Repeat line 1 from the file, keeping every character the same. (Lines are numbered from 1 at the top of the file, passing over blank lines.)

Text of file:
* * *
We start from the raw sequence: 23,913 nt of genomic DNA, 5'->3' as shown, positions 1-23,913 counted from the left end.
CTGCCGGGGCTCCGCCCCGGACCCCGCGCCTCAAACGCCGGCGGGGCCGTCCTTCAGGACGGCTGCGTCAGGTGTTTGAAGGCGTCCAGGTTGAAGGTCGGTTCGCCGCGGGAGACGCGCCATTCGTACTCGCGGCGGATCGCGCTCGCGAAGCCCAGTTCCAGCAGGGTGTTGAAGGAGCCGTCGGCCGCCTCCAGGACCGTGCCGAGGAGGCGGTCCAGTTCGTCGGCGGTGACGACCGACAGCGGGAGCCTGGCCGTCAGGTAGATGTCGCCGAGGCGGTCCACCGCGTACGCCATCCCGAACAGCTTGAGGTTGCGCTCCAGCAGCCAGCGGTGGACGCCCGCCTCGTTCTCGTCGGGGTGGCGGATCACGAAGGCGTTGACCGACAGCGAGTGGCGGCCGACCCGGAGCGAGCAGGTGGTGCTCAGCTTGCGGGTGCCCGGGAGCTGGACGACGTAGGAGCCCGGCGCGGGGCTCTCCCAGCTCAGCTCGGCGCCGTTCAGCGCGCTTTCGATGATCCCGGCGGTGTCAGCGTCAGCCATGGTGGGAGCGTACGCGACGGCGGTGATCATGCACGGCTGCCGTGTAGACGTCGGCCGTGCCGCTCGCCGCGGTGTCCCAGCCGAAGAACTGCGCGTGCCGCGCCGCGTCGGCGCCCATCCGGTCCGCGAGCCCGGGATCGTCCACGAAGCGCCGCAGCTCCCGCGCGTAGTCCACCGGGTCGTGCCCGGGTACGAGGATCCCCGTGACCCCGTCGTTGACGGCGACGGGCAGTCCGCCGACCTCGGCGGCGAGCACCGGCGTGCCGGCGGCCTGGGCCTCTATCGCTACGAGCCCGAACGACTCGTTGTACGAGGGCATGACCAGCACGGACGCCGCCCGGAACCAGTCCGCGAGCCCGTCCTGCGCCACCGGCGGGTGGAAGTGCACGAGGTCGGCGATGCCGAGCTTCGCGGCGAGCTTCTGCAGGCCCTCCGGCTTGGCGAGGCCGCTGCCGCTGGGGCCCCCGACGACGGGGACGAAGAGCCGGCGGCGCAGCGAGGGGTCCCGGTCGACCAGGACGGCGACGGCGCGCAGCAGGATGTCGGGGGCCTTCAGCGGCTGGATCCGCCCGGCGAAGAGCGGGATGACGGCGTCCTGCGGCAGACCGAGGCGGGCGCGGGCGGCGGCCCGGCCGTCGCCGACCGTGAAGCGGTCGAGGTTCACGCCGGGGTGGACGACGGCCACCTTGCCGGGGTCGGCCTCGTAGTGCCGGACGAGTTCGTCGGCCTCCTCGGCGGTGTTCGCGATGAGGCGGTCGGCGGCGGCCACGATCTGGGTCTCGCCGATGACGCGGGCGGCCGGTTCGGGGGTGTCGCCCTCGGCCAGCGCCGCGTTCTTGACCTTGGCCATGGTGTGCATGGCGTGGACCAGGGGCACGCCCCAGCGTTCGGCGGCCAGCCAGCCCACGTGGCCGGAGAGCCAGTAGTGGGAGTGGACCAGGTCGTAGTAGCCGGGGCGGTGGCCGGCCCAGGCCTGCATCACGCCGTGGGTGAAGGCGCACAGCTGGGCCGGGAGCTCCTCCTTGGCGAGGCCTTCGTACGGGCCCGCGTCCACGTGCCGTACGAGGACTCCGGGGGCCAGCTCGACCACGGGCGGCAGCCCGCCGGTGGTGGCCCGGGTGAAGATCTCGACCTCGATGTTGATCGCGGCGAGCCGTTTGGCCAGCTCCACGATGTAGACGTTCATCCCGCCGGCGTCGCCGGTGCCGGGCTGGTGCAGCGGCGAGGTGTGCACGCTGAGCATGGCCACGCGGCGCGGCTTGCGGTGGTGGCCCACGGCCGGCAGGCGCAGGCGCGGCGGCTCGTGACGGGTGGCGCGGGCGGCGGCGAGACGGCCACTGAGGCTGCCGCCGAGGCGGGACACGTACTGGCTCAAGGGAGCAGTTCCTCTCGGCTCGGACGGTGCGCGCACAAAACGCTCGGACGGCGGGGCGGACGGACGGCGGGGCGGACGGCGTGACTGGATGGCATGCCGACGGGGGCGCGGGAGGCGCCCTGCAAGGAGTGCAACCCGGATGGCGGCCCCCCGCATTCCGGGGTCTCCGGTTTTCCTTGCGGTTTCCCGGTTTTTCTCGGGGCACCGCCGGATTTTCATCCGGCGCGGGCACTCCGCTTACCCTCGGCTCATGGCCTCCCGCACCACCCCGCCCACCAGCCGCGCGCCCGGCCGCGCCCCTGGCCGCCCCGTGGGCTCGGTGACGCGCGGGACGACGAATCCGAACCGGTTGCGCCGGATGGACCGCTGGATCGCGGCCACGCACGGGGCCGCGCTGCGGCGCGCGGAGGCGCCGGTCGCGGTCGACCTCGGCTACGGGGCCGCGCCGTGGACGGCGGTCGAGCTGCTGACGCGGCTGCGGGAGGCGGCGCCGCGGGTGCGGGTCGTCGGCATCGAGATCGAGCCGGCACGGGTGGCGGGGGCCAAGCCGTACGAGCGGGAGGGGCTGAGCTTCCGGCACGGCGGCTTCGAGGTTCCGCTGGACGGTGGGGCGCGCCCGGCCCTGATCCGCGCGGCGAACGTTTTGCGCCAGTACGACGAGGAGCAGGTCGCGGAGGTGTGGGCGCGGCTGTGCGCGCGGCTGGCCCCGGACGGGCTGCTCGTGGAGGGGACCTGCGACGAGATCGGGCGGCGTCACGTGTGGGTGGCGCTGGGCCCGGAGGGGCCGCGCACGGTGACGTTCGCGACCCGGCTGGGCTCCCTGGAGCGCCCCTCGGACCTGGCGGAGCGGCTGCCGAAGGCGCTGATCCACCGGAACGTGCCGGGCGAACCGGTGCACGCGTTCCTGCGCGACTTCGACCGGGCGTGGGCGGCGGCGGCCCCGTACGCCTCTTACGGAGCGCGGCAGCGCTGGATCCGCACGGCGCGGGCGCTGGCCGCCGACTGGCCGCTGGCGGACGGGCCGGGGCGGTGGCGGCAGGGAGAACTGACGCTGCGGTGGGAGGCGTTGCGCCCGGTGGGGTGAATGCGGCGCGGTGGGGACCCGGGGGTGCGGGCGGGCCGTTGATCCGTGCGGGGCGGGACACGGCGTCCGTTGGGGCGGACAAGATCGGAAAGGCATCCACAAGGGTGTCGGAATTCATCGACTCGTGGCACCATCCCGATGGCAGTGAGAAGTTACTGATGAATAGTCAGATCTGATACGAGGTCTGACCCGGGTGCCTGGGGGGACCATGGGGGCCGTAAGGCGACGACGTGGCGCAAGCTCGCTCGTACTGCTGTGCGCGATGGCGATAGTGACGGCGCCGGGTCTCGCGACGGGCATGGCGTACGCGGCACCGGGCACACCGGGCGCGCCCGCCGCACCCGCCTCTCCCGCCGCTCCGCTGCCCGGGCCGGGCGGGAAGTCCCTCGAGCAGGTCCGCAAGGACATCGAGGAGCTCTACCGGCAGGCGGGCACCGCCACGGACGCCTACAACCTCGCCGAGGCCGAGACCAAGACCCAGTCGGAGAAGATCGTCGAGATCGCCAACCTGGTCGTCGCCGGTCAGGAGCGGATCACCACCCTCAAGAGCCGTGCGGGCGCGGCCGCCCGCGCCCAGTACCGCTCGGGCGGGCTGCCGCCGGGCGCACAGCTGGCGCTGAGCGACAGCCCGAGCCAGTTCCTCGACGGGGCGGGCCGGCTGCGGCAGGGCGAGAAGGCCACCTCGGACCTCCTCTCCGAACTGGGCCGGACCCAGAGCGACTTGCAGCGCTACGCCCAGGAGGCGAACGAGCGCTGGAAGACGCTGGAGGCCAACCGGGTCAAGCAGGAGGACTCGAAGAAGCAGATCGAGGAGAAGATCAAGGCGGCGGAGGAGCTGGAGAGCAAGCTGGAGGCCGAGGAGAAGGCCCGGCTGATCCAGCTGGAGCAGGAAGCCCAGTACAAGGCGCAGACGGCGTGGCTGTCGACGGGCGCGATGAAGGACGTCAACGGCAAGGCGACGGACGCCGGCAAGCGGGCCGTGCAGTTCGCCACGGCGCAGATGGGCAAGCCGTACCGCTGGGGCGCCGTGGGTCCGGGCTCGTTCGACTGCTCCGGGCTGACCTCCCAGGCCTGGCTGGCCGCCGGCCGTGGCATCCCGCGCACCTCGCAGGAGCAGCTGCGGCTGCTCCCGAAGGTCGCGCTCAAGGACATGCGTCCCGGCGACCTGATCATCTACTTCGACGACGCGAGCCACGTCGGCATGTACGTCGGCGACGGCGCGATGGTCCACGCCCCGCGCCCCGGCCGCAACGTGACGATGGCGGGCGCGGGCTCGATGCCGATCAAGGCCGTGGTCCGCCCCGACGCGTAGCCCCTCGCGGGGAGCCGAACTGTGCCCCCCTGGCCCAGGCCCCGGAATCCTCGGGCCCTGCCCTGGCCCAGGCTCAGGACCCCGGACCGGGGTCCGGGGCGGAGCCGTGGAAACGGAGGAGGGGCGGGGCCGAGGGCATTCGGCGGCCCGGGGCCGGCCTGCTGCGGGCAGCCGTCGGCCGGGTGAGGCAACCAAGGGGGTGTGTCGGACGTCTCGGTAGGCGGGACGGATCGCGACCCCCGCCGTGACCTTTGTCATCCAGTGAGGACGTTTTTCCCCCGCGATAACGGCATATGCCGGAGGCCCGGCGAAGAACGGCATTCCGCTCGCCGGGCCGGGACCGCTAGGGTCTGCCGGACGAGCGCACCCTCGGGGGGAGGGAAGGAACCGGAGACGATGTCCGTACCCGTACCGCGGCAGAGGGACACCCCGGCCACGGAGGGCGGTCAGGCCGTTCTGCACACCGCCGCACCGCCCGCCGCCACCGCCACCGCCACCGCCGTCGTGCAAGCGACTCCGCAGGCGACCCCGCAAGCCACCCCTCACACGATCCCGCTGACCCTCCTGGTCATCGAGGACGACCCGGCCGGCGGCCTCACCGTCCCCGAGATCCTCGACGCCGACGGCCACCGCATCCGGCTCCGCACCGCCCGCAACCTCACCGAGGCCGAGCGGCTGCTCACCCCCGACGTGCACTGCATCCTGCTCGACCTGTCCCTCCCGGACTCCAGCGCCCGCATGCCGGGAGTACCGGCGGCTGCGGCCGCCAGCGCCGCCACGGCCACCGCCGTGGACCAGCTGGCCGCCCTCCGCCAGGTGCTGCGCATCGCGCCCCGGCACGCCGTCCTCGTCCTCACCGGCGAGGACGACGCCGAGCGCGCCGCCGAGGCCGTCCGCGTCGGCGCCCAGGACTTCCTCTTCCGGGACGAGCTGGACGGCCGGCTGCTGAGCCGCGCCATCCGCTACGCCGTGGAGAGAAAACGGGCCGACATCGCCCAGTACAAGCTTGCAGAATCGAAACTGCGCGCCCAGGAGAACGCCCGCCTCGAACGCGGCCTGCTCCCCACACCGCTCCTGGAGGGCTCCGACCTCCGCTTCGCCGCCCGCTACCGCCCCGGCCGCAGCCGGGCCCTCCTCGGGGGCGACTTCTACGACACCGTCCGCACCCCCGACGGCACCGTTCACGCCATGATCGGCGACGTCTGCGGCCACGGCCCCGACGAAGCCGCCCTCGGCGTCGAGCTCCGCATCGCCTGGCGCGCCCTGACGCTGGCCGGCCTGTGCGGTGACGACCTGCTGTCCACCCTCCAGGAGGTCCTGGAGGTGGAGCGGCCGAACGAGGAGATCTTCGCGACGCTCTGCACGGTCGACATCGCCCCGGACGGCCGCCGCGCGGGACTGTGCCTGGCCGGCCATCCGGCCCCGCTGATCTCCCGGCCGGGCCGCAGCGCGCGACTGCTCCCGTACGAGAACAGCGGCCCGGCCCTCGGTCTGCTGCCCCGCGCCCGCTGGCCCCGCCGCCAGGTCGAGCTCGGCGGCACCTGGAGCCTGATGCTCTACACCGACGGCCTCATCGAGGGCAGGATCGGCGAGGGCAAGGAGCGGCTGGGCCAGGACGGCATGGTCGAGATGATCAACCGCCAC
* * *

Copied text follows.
We start from the raw sequence: 23,913 nt of genomic DNA, 5'->3' as shown, positions 1-23,913 counted from the left end.